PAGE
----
A physician for UT Health made a notable impression during a recent trip to a poverty-stricken city in Honduras.Dr. Samer Khouri, director of non-invasive cardiology at UT Health, earned the distinction of becoming the first cardiologist to treat patients in La Ceiba, a city of 250,000 people.
Khouri, along with Dr. Eddie Kakish, Dr. Jean-Paul Amegee and registered nurse Julia Benfield, went on the UT Health-funded mission trip May 3-9. Including heart patients, they treated about 80 others a day at the local medical clinic.
Residents flocked to the clinic where UT Health’s team had set up. Many of the patients had questions about heart pain and palpitations. One woman had been out of breath for the past eight years. She thought it was a heart problem, but Khouri diagnosed her as asthmatic and prescribed her an inhaler.
“The nearest hospital with a cardiologist is two and half hours away,” Khouri said. “Hardly anyone has health insurance and it would cost a month’s salary for any type of heart treatment. These people were so appreciative of the help and care that we brought to their city.”
The UT Health relationship with Honduras was forged with the help of the Toledo area church, CedarCreek, which founded the medical clinic in La Ceiba. The clinic is primarily an outpatient facility that treats routine illnesses and injuries; it does not offer cardiac treatment.
“It was huge for a cardiologist to visit the city,” said Bill Trout, executive pastor who oversees international missions. “Dr. Khouri was able to bring some technology to the small clinic, including a handheld echocardiogram.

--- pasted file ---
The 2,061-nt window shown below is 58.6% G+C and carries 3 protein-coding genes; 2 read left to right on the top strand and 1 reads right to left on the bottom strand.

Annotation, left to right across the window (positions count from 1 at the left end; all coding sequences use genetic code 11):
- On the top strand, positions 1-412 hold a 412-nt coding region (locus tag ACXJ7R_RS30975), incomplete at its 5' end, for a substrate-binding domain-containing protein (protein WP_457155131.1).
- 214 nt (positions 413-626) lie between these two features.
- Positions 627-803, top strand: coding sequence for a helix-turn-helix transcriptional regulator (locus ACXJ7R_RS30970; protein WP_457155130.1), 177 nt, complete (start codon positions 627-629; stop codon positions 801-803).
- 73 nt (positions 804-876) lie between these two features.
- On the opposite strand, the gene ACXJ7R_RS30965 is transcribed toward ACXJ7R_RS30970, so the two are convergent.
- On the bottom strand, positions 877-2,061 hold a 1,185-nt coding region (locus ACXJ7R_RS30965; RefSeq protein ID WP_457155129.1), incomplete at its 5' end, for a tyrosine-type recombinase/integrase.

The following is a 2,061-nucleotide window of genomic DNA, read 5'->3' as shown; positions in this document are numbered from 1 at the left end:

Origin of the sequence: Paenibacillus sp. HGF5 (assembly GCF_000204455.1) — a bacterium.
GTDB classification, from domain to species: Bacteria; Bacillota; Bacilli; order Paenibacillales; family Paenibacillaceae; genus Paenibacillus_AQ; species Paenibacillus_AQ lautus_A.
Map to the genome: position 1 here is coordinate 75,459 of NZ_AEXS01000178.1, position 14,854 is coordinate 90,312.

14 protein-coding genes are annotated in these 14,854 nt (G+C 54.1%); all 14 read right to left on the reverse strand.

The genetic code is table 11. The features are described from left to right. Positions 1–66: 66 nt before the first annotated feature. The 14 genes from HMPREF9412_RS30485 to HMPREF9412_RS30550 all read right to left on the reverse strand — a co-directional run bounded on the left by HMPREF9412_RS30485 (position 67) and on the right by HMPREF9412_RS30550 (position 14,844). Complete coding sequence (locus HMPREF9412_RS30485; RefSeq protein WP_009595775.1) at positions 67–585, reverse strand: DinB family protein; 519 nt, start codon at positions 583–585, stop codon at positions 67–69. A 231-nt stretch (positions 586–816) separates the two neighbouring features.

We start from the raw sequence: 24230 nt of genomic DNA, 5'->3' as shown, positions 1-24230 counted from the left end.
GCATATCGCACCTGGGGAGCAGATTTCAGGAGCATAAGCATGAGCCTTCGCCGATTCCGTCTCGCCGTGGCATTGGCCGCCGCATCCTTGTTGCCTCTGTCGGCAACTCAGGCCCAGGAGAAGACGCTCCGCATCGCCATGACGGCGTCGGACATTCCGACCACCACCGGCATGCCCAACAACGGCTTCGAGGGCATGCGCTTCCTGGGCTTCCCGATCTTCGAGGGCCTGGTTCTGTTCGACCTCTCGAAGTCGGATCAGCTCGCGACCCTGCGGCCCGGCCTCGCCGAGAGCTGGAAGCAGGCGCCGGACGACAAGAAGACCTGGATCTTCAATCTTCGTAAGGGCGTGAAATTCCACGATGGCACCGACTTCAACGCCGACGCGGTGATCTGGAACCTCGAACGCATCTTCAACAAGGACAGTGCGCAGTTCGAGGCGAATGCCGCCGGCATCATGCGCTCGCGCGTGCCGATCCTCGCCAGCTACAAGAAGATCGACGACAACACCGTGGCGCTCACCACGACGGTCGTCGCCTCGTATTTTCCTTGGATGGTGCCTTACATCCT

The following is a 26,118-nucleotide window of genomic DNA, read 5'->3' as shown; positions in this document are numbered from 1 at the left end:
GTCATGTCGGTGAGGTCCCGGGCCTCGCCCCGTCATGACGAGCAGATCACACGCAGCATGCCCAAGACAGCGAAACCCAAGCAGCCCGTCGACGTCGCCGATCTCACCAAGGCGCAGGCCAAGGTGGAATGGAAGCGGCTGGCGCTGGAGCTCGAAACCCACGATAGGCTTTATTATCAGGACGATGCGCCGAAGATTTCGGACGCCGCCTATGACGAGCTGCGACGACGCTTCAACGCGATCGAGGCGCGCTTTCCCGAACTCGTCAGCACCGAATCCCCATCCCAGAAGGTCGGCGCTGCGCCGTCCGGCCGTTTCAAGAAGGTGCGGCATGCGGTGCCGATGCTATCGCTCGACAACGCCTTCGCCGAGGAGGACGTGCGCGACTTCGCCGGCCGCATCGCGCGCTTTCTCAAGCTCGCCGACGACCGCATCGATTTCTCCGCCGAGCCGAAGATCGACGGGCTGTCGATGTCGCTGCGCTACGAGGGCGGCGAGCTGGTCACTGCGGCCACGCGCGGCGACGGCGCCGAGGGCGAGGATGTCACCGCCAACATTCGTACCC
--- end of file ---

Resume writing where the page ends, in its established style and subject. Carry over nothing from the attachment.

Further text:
“Dr. Khouri was teaching the entire time as well. He was imparting his knowledge and experience to a fourth-year medical student in Honduras. It was so amazing to watch,” Trout said.
Khouri put this community’s plight into perspective by comparing it to the Toledo area, which is a region of similar size. While the Toledo area has nine hospitals for its residents, La Ceiba only has a small clinic that offers limited services, he said.
“These people barely had the basic necessities for life, let alone adequate health care,” Khouri said. “We performed procedures that included tag and mole removal, which was greatly appreciated. We take many of these procedures for granted in America.”
This trip helps fulfill part of Dr. Kris Brickman’s global initiative to bring health care to impoverished parts of the world. Brickman, who is the founder and director of the UT Office of Global Health, wants to establish ongoing relationships with cities like La Ceiba. He appreciates that the medical clinic in La Ceiba can sustain the work started by UT Health physicians and staff.
“I like the idea of us integrating in with a local community,” Brickman, professor and chair of the Emergency Medicine Department at UT Medical Center, said. “By sending medical teams to this community every few months, we provide better continuity and education for the local medical staff including specialty care more than a once-a-year mission.”
This was Khouri’s first mission trip, which he described as enlightening.
“We live in a society where we are privileged with our health care and resources,” Khouri said. “You don’t know how other people live until you see it for yourself. Some of them live in homes that don’t even have doors.”